Rialto Theatre

1481 Broadway,
New York, NY 10036

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Additional Info

Previously operated by: Famous Players, Paramount Pictures Inc.

Architects: Thomas White Lamb

Styles: Adam

Nearby Theaters

Rialto Theatre

The original “Temple of the Motion Picture” and “The Shrine of Music and the Allied Arts”, the Rialto Theatre was built on the site of the former Hammerstein’s Victoria Theatre on the corner of Broadway (Times Square) and W. 42nd Street. The Rialto Theatre was opened on April 21, 1916 with Douglas Fairbanks in “The Good Bad-Man” & Roscoe (Fatty) Arbuckle in “The Other Man”. Under the personal direction of S. L. Rothapfel (Roxy), the Rialto Theatre show ran five times daily and included the Rialto Orchestra, vocal and instrumental solos, and “accompaniment contributed by the grand organ”.

A December 2, 1917 program announces:

“For the convenience of patrons

Ladies Retiring Rooms on the First and Second Mezzanine Floors

Gentlemen’s smoking rooms, off the Main Floor and Second Mezzanine

Writing tables and Check Room on the First Mezzanine Floor

Drinking Water on the First and Second Mezzanine Floors, filtered by the Puro process

Carriage Call on the South Side of the Main Lobby

This theatre, with every seat occupied, can be emptied in less than three minutes".

A Paramount-Artcraft Strauss house, the Rialto Theatre featured a weekly film with the bill changing every Sunday.

Next door to the Rialto Theatre and over Child’s Restaurant was the Republic Restaurant.

“The most beautiful and cleanest Chop Suey and Tea Parlor in New York”.

“The Rialto Orchestra, maintained by the Rialto Theatre Corporation, and conceded to be the finest organization in existence devoted to motion pictures, enjoys through special arrangement with the Carl Fisher Company, access to and the use of the largest and most comprehensive musical library in America.”

The Rialto Theatre was taken over by Paramount/Famous Players in 1919. The World Premiere of the 4 Marx Brothers in “The Cocoanuts” was held here on May 23, 1929. It was closed in May 1935 with Henry Hull in “The Werewolf of London” and was immediately demolished.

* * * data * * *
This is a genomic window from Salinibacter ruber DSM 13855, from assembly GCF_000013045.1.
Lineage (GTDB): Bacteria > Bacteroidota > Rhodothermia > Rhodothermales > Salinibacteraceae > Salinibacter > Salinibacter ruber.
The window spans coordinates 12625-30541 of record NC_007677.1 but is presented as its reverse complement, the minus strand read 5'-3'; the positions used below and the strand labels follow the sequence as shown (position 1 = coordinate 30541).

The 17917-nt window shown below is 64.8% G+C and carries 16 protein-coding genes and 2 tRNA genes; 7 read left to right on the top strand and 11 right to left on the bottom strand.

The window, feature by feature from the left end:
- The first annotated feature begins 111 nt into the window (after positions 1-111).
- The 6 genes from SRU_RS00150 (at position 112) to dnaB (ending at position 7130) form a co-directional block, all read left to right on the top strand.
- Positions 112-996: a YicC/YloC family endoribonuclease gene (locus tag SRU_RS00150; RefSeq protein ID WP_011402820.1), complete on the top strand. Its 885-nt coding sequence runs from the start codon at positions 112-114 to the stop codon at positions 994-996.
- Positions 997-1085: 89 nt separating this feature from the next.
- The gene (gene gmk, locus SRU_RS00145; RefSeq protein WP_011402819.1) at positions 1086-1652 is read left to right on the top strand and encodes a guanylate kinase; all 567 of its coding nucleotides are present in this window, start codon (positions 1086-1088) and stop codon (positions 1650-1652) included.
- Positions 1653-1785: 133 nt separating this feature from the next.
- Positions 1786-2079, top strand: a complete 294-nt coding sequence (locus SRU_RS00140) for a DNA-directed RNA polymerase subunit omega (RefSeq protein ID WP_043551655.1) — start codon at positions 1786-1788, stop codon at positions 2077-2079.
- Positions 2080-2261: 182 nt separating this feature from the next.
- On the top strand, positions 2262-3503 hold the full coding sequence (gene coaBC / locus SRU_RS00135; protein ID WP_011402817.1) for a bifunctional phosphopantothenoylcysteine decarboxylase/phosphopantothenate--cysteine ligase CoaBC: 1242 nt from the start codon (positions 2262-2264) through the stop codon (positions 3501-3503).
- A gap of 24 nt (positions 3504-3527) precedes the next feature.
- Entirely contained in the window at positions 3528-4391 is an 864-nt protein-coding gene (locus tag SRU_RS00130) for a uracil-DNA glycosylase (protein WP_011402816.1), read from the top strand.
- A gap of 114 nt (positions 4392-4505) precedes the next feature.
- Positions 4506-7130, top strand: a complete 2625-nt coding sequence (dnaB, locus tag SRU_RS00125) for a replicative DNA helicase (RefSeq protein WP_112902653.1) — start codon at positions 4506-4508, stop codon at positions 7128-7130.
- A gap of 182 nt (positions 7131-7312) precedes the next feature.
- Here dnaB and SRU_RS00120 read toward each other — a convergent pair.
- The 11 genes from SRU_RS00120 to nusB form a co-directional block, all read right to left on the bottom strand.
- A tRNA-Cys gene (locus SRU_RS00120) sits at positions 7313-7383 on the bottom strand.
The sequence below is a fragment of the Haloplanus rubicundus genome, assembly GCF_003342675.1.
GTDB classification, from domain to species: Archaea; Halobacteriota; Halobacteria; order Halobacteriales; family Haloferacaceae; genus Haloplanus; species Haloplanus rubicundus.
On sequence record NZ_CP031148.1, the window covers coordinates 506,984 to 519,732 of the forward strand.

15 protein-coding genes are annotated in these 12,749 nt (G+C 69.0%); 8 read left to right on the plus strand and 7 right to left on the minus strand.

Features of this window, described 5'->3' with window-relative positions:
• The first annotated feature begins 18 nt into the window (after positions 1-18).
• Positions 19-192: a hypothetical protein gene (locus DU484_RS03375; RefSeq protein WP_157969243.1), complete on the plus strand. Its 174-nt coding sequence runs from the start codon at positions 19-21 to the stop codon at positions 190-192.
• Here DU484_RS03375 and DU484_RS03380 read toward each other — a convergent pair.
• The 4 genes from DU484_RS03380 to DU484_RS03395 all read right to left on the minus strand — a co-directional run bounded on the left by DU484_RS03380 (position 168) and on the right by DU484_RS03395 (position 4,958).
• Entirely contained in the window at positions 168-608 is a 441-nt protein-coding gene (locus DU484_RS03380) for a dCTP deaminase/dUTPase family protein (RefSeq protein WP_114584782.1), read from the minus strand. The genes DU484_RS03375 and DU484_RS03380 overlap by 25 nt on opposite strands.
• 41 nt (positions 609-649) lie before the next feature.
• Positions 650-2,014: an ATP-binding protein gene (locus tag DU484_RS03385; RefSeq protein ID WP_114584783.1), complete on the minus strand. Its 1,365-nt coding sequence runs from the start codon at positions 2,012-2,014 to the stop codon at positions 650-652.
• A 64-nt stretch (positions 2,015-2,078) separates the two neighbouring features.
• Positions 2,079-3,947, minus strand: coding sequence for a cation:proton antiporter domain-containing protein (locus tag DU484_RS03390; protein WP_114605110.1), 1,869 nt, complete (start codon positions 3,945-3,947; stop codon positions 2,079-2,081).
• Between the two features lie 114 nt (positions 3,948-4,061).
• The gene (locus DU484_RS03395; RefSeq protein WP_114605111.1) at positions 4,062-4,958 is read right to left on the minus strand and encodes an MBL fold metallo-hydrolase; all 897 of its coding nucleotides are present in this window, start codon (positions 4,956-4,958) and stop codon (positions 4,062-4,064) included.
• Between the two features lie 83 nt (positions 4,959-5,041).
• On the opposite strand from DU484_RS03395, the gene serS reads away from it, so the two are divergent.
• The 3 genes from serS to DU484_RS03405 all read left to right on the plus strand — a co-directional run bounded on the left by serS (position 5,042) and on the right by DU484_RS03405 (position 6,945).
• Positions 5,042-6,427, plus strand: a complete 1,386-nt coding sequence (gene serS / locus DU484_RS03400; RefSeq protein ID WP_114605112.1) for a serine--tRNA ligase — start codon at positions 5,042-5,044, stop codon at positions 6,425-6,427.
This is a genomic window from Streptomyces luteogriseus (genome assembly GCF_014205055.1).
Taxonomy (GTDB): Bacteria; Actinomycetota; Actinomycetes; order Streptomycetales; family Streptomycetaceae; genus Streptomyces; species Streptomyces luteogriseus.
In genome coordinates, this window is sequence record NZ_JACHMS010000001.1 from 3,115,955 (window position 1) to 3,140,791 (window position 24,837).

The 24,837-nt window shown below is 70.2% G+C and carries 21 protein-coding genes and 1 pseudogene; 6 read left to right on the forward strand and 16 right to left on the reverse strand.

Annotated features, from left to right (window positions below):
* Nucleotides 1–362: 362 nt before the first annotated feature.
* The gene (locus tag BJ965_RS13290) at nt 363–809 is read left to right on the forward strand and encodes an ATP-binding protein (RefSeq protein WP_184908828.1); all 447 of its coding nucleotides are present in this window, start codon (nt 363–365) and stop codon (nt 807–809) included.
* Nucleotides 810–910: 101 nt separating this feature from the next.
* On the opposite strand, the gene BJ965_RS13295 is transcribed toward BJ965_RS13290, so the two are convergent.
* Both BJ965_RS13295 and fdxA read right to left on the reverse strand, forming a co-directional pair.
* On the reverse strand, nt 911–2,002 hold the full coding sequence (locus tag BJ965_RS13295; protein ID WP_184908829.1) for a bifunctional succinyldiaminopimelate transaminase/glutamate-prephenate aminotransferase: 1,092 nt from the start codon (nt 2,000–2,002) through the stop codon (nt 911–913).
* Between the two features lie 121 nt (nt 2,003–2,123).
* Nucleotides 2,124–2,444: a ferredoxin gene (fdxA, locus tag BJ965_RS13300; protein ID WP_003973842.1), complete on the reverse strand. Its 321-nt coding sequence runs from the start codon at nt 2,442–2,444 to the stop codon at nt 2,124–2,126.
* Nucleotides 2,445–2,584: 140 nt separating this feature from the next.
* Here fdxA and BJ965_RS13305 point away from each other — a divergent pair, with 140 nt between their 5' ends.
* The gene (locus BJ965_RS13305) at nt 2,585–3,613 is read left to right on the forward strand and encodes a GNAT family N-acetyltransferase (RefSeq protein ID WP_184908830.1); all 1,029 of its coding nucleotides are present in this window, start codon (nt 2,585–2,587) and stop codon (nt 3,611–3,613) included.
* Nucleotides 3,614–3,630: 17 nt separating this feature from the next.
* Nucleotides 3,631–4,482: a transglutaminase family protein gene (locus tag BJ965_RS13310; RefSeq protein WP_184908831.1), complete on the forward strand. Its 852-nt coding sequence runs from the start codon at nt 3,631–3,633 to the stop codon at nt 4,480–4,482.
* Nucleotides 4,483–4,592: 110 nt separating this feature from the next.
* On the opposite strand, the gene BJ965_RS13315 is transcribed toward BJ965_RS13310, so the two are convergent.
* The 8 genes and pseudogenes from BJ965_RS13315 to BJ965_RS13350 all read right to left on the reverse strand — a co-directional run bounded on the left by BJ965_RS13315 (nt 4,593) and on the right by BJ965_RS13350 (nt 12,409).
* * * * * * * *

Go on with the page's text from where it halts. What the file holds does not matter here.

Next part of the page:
A new Rialto Theatre on a smaller scale (700-seats) was constructed in an Art Deco style. This theatre was on the same site of the now closed & demolished Cineplex Odeon Warner Theatre, which is listed on Cinema Treasures as the Rialto Theatre. Hammerstein’s Victoria Theatre also has its own Cinema Treasures page.

Contributed by Al Alvarez

Recent comments (view all 21 comments)

Mike Rogers
Mike Rogers on May 1, 2011 at 7:56 pm

Thanks Tinseltoes,Bela Lugosi was the Man of Horror in those days of real Horror movies,not this trash they peddle today for Horror.

Mike (saps)
Mike (saps) on April 13, 2012 at 9:58 pm

I added two of Warren’s really nice photos to the photo section before the links are lost.

Bruce Calvert
Bruce Calvert on November 4, 2012 at 11:09 pm

Here is a Rialto Theatre program from July 27, 1919. Dorothy Gish’s NUGGET NELL (1919) was the main feature, and 10% of the ticket price went to the government for a war tax.

Mike (saps)
Mike (saps) on November 5, 2012 at 3:28 am

I can’t believe this theater lasted less than 20 years.

AlexNYC on April 22, 2015 at 10:03 pm

Was the Rialto on the northwest corner of 42nd & Broadway, where the ESPN Zone is today? Due to all the new big buildings in the area, it’s hard to pinpoint the exact address today.

Al Alvarez
Al Alvarez on April 23, 2015 at 4:22 pm

AlexNYC, it was on the Northwest Corner of 42nd Street and 7th Avenue where Chase Bank is today. ESPN Zone, once east on Broadway, is already gone.

Mike (saps)
Mike (saps) on April 23, 2015 at 11:01 pm

After this theater was demolished, a new Rialto link was built on this corner and operated as a movie theater from 1935 to 1990 and for many years specialized in two-fisted melodramas and horror movies. Its manager once said his theater, both in styling and presentations, sought to satisfy the “ancient and unquenchable male thirst for mystery, menace and manslaughter.”

Mike (saps)
Mike (saps) on March 6, 2017 at 5:34 pm

Here are excerpts from the NY Times review of this house’s last picture, “Werewolf of London”

The Rialto Theatre, which began its career as a picture house on the night of April 22, 1916, by showing Douglas Fairbanks’s “The Good Bad Man,” is bidding farewell to Times Square this week with a nerve-jangling exhibit called “The Werewolf of London.” The theatre will be demolished after the last screening of the picture next Wednesday night, but a new Rialto will be erected on the site and open its doors to the public some time in October.

Designed solely to amaze and horrify, the film goes about its task with commendable thoroughness, sparing no grisly detail… Granting that the central idea has been used before, the picture still rates the attention of action-and-horror enthusiasts. It is a fitting valedictory for the old Rialto, which has become melodrama’s citadel among Times Square’s picture houses.

jordanlage on May 12, 2018 at 10:51 am

@NYer “What were they thinking?” Indeed. The age-old preservationist’s lament, echoed down through history. Living in Manhattan and being one who bows down at the rapidly vanishing glorious cathedrals of live as well as filmed performance, I often find myself traveling through Times Square, and in my mind, ennobling that forsaken wasteland with memories of the ghosts of movie palaces past.

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